Lynne Dodson, of the Washington State Labor Council said that "It's an indication of just how far Boeing will go.  It's more a reflection of corporate greed than [lack]of union power."  Ah, yes.  "Corporate greed".  Progressive-speak for any company that seeks to keep more of it's own money for it's own use.

Wilson Ferguson, President of a local unit of District 751, "Their fear and intimidation worked."  As opposed to the attempted "fear and intimidation" of threatened action by the union?  Strikes?  Walkouts?  Pickets intimidating Boeing executives?  The pressure brought by the NLRB?  Please. Boeing decided what they were willing to pay and the workers (keep in mind, the labor leaders get paid out of union dues) decided the old maxim "half a loaf is better than none" applied.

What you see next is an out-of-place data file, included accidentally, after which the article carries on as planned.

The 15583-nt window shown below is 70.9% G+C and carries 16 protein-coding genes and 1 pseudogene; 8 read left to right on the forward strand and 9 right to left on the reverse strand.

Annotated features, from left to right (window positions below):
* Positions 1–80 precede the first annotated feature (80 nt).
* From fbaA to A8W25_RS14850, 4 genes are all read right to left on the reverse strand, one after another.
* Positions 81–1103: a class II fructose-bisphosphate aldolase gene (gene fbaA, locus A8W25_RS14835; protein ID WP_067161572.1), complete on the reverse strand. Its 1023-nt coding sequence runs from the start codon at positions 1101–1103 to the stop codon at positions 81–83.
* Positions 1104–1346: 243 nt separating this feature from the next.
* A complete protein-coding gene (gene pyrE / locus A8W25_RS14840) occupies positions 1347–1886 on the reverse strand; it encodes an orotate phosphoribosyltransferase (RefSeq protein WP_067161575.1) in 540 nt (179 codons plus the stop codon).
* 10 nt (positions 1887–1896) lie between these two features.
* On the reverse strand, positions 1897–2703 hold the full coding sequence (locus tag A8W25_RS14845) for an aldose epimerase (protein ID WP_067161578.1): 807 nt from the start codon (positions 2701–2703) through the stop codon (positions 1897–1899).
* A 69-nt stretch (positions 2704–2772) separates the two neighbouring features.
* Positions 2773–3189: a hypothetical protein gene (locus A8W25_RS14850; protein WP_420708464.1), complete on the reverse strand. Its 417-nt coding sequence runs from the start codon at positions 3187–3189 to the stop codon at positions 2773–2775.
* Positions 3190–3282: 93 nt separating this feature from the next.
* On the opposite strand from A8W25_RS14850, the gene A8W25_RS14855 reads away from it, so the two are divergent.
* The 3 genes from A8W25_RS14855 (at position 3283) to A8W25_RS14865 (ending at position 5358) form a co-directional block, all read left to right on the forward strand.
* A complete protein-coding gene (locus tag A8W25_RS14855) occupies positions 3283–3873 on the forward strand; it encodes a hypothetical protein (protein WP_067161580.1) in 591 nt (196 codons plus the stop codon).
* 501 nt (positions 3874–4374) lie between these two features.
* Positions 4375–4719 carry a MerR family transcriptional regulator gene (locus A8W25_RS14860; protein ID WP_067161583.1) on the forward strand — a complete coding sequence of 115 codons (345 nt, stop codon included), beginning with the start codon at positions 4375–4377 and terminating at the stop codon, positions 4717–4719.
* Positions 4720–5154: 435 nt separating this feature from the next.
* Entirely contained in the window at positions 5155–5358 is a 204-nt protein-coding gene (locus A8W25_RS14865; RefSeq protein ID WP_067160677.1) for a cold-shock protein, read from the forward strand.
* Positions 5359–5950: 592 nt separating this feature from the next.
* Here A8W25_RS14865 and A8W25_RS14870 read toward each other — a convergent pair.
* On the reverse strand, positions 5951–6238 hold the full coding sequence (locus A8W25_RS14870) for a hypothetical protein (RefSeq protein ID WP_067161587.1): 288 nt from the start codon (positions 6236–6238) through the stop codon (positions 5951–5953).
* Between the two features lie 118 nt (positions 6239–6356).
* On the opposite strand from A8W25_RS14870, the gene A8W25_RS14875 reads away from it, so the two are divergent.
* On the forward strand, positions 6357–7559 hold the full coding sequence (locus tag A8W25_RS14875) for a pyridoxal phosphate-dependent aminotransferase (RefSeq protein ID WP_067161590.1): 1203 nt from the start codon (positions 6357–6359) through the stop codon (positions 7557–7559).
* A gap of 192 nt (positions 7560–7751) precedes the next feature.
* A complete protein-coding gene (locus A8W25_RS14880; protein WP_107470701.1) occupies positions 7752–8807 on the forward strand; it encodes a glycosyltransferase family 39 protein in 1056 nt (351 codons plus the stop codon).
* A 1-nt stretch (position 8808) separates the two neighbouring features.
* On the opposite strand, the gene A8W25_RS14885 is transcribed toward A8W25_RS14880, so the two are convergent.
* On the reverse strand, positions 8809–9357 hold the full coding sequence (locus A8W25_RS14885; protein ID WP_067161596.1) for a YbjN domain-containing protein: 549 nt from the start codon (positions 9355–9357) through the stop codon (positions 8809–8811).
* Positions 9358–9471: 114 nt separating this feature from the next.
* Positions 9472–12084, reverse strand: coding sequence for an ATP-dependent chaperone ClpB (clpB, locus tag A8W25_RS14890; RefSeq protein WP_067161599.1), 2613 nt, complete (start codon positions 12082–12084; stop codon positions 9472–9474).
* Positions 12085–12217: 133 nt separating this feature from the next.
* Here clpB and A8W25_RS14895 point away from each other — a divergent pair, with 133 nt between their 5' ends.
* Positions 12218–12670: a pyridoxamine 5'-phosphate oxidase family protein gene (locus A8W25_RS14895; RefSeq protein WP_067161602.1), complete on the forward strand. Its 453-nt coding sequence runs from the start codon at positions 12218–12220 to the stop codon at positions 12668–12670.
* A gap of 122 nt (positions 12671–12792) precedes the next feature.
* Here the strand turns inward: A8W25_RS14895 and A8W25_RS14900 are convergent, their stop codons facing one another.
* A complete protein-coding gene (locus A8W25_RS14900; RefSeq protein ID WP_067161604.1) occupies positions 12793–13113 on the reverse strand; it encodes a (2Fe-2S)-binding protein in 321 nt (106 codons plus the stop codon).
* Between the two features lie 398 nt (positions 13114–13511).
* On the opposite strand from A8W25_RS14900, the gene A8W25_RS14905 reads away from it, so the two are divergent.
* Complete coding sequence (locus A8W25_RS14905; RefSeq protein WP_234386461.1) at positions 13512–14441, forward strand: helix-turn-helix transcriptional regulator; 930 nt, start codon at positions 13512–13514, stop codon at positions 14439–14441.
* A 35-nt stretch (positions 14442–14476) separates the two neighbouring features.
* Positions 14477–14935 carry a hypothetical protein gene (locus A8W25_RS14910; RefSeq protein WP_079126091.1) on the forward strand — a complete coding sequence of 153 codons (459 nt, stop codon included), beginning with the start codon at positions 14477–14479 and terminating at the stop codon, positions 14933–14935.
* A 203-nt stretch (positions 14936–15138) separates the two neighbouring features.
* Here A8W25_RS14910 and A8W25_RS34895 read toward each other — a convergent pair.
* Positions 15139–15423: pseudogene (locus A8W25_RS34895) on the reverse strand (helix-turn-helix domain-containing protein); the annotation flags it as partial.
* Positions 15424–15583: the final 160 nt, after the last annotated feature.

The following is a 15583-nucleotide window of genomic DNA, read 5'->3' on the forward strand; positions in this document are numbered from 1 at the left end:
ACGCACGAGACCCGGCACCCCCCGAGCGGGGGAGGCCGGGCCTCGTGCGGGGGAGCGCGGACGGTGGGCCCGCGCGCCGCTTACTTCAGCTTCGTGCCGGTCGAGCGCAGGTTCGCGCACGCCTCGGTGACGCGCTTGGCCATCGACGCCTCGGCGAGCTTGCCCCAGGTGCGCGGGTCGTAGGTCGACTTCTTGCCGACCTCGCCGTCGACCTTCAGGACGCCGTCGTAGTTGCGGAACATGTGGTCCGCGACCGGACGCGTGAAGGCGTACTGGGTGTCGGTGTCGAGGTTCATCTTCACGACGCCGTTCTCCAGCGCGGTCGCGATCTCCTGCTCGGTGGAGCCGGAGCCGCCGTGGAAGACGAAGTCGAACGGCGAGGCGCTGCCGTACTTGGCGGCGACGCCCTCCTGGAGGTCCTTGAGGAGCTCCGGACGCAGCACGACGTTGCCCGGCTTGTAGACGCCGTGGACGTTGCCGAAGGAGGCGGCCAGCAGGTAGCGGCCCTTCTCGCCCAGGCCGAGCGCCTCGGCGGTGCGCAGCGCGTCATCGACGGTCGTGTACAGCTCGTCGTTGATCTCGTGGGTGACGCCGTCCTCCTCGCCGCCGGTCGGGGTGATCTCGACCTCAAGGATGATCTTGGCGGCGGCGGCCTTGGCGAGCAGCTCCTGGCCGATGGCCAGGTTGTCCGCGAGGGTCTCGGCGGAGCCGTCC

Leon Grunberg, a sociology professor at the University of Puget Sound and co-author of the book, "Turbulence: Boeing and the State of American Workers and Managers."  bemoaned the fact that the vote showed that "even a strong local is vulnerable" to the demands of a company that's "...doing very well financially."  Translation?  "They can afford to pay workers what they want, so they should."  How is a sociology professor qualified to comment on the financial situation and labor contracts of a billion dollar company like Boeing?

In order to buttress the article further they quote another sociology professor, Jake Rosenfeld, a professor at the University of Washington (coincidentally, he also has a book "What Unions No Longer Do." Maybe this article was just a way for them to promote their books?) who commented, "The very fact that Boeing was making these demands in the first place just has to be seen as discouraging ..."